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BMJ. 2004 Jun 12;328(7453):1405. Epub 2004 May 14.

Long term follow up study of survival associated with cleft lip and palate at birth.

Author information

1
Center for the Prevention of Congenital Malformations, Institute of Public Health, University of Southern Denmark, DK-5000 Odense, Denmark. kchristensen@health.sdu.dk

Abstract

OBJECTIVE:

To assess the overall and cause specific mortality of people from birth to 55 years with cleft lip and palate.

DESIGN:

Long term follow up study.

SETTING:

Danish register of deaths.

PARTICIPANTS:

People born with cleft lip and palate between 1943 and 1987, followed to 1998.

MAIN OUTCOME MEASURES:

Observed and expected numbers of deaths, summarised as overall and cause specific standardised mortality ratios.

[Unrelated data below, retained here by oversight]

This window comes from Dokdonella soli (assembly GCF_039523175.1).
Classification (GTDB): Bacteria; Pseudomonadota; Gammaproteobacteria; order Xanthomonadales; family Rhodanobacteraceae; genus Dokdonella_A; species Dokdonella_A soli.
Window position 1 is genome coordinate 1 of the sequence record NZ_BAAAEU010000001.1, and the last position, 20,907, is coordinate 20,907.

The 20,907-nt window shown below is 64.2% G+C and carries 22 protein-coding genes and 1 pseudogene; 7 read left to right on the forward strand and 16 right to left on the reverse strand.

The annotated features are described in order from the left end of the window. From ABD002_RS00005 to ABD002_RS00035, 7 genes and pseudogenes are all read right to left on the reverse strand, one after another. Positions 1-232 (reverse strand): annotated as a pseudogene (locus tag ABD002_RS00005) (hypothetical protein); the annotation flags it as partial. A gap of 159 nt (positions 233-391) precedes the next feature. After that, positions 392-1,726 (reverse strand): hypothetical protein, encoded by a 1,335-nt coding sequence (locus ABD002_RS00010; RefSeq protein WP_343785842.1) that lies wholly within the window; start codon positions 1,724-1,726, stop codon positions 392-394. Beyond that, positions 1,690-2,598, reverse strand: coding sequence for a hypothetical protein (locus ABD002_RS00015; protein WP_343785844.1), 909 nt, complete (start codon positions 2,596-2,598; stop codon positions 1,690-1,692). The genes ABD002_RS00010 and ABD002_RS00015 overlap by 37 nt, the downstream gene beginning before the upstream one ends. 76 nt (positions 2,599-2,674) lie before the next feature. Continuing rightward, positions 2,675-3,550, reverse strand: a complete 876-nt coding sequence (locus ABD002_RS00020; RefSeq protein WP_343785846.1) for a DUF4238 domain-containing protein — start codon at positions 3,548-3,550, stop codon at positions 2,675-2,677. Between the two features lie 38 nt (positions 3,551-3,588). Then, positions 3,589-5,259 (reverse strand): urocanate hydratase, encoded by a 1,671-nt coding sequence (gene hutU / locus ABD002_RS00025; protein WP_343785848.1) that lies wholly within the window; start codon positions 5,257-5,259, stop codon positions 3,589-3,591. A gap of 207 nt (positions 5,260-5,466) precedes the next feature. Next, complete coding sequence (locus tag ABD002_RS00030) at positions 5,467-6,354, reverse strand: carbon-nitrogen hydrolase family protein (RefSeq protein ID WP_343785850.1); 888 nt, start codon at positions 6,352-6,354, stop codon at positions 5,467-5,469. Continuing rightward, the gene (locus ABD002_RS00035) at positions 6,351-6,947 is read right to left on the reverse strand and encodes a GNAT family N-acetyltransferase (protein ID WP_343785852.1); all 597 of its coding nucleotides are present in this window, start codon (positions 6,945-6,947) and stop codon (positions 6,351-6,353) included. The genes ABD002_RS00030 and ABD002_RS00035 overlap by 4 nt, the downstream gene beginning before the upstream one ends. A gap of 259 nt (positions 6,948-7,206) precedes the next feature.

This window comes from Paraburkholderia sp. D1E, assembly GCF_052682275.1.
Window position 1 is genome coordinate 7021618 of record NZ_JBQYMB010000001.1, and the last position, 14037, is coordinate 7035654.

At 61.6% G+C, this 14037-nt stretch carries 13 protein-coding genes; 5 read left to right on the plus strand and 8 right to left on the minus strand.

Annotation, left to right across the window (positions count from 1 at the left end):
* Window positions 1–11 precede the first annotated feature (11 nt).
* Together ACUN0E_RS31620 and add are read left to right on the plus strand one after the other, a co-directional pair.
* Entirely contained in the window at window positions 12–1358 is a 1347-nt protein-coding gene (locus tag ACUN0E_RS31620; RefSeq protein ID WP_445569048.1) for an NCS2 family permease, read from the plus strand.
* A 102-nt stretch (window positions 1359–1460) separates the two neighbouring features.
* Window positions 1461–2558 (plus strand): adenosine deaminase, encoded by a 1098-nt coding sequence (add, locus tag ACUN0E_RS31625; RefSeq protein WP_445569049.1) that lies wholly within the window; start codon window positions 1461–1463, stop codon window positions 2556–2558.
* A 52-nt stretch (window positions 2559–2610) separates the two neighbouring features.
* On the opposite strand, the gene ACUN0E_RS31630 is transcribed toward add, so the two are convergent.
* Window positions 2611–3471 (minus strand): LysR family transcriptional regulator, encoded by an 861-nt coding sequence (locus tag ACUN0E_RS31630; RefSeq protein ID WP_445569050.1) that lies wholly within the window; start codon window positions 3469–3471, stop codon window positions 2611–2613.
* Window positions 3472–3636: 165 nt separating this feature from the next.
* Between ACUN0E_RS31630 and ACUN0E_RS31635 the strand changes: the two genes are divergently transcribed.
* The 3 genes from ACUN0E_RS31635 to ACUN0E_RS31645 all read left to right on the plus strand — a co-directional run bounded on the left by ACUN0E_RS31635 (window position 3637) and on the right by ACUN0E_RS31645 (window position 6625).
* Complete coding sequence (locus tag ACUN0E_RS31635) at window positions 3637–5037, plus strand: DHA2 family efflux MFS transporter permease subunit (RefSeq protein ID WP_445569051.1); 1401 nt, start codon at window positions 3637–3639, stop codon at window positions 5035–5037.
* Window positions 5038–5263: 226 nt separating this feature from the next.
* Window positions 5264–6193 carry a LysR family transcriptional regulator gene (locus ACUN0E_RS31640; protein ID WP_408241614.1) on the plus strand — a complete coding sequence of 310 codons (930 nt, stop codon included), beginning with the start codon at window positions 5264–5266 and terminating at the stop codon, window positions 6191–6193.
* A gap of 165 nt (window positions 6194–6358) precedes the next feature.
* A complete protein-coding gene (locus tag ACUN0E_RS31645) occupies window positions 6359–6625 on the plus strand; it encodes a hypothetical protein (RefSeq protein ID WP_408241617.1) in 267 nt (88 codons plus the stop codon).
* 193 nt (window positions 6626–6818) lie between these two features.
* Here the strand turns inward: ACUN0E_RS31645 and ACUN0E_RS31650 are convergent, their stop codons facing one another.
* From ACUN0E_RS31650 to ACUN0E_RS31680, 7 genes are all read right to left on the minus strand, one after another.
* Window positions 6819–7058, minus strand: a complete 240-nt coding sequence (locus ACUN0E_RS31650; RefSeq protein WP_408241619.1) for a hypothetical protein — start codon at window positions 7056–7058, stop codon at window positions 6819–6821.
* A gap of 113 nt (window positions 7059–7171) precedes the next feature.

RESULTS:

5331 people with cleft lip and palate were followed for 170 421 person years. The expected number of deaths was 259, but 402 occurred, corresponding to a standardised mortality ratio of 1.4 (95% confidence interval 1.3 to 1.6) for males and 1.8 (1.5 to 2.1) for females. The increased risk of mortality was nearly constant for the three intervals at follow up: first year of life, 1-17 years, and 18-55 years. The participants had an increased risk of all major causes of death.

CONCLUSIONS:

People with cleft lip and palate have increased mortality up to age 55. Children born with cleft lip and palate and possibly other congenital malformations may benefit from specific preventive health measures into and throughout adulthood.

PMID:
15145797
PMCID:
PMC421777
DOI:
10.1136/bmj.38106.559120.7C
[Indexed for MEDLINE]
Free PMC Article

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